Financial Services

More Than You Want to Know About State Street Bank’s Technology Strategy Part 2

This article is a continuation of my earlier analysis (Part 1 here) where I waded into State Street’s strategy for Technology Infrastructure and IT Capability and Staffing. In this second part of my three part series I will broach the company’s strategy for information risk and security, stakeholder requirements and project return on investment. State Street’s cloud implementation and virtualization initiative is a good example of business strategy/need influencing the firm’s information technology strategy.

State Street: Strategy for Information Risk & Security:

State Street has acquired a substantial client base and houses sensitive financial data that is subjected to regulatory scrutiny. Given the sensitive nature of its data and operations, the cloud infrastructure that the bank chose to implement was that of a virtualized private cloud. Former Chief Innovation Officer Madge Meyer stated, “We’re totally virtualized, our network is a virtual private IP network. Our servers are 72 percent virtualized and our storage is all virtualized for structured/unstructured data” (Burger, 2011). For State Street, a private cloud offers the benefits of a public cloud with the added benefit of being owned and operated by the bank (i.e. exclusive dedication). While no architecture is 100% secure, the risk of an information breach is mitigated as the controlling organization’s data can be completely isolated from the data of another organization.

Additionally, the cloud implementation and virtualization initiative gave rise to shared services that are centrally managed but enforced across the enterprise. This single security framework can be applied across all of the application touch points precluding the need for multiple security frameworks across disparate systems.

State Street: Strategy for Stakeholder Requirements, Testing & Training/Support:

The architecture group within State Street works together with the business to tie together strategic objectives. The idea to embrace cloud implementation (and the additional data functionality it enabled for the bank’s clients) emanated in the architecture group. Thus, the business and the board of directors were key stakeholders in the initiative. The board of directors has a special dedicated technology committee that receives “a complete rundown of the technology strategy and the work that we (IT group) are doing in terms of digitizing the business” (High, 2016). According to Perretta, “They (architecture group) created a proof of concept with an eye toward: Here are the capabilities that our entire organization is going to need, here are the technologies that we can deploy, and here’s how to make them operational” (Camhi, 2014).

State Street started migrating its new cloud applications to production by selecting those with low volume and low complexity and then gradually ramped up to migrating the more complex applications (McKendrick, 2013). Dual pilots of the cloud architecture were conducted using roughly 100 machines. Once favorable results were achieved, a larger pilot consisting of 500 machines was stood up. Approximately 120 use cases were tested in the pilot in order to let the development team understand the failure points of the system (Tucci, 2011a).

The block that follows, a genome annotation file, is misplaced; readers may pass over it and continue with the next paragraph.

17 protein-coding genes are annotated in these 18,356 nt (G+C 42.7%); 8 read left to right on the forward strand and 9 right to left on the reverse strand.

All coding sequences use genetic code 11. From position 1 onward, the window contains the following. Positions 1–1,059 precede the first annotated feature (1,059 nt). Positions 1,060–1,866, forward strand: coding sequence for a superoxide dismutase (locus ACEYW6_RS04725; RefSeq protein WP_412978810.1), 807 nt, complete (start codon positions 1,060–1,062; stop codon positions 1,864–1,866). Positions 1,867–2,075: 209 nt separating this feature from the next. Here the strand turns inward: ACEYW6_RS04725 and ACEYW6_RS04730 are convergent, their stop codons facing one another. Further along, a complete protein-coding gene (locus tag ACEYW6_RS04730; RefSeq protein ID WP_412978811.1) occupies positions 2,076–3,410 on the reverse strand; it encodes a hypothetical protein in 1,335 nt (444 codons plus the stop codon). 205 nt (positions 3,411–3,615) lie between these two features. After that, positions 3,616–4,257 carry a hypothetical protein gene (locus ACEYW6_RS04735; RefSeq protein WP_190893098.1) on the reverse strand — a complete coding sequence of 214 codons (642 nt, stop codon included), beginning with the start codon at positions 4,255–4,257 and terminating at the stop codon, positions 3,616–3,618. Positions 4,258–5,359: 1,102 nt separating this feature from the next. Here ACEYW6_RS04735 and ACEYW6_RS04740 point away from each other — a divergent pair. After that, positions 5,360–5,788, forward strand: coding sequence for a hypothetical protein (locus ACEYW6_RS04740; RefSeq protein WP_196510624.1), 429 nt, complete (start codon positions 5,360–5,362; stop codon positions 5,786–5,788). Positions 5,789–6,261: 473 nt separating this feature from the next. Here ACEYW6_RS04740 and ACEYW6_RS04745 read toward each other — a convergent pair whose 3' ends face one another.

The standardization and virtualization aspects of the cloud infrastructure the bank implemented was conducive to agile development. Virtual machines on the cloud allowed development teams to spin up multiple server instances as opposed to physically installing a new box in the legacy non-virtualized environment. Contention between teams waiting for server use is virtually eliminated. “When adding cloud computing to agile development, builds are faster and less painful, which encourages experimentation” (Kannan, 2012). The relative ease at which development and testing servers can be instantiated promotes “spur of the moment” experimental builds that could yield additional innovative features and capabilities.

State Street: Project ROI and Key Success Measures:

Prior to State Street’s cloud infrastructure upgrade initiatives, potential operating cost savings were projected to be $575 million to $625 million by the end of 2014; which State Street is on track to achieve. “The bank had pretax run-rate expense savings from the initiative of $86 million in 2011, $112 million in 2012, and $220 million in 2013” (Camhi, 2014).

When the IT group makes a budget request for substantial investments, they must lay out the potential benefits to the business. Some of the benefits are timely payback, regulatory compliance, data quality improvement and faster development cycle times (providing features and functionality with re-use and less coding). The ultimate aim is to connect the IT strategy to business results in a way that yields advantage for the organization.

In 2011, State Street published a matrix on the advantages of cloud computing vs. traditional IT. The following figure provides insight into State Street’s IT and business unit considerations with respect to making an investment in a fixed or variable cost infrastructure (Pryor, 2011).

Traditional IT Cloud Computing
Cash Flow Hardware / software purchased upfront Costs incurred on a pay-as-you-go basis
Risk Entire risk taken upfront with uncertain return Financial risk is taken incrementally and matched to return
Income Statement Impact Maintenance and depreciated capital expense Maintenance costs only
Balance Sheet Impact Hardware / software carried as a long-term asset Cost incurred on a pay-as-you-go basis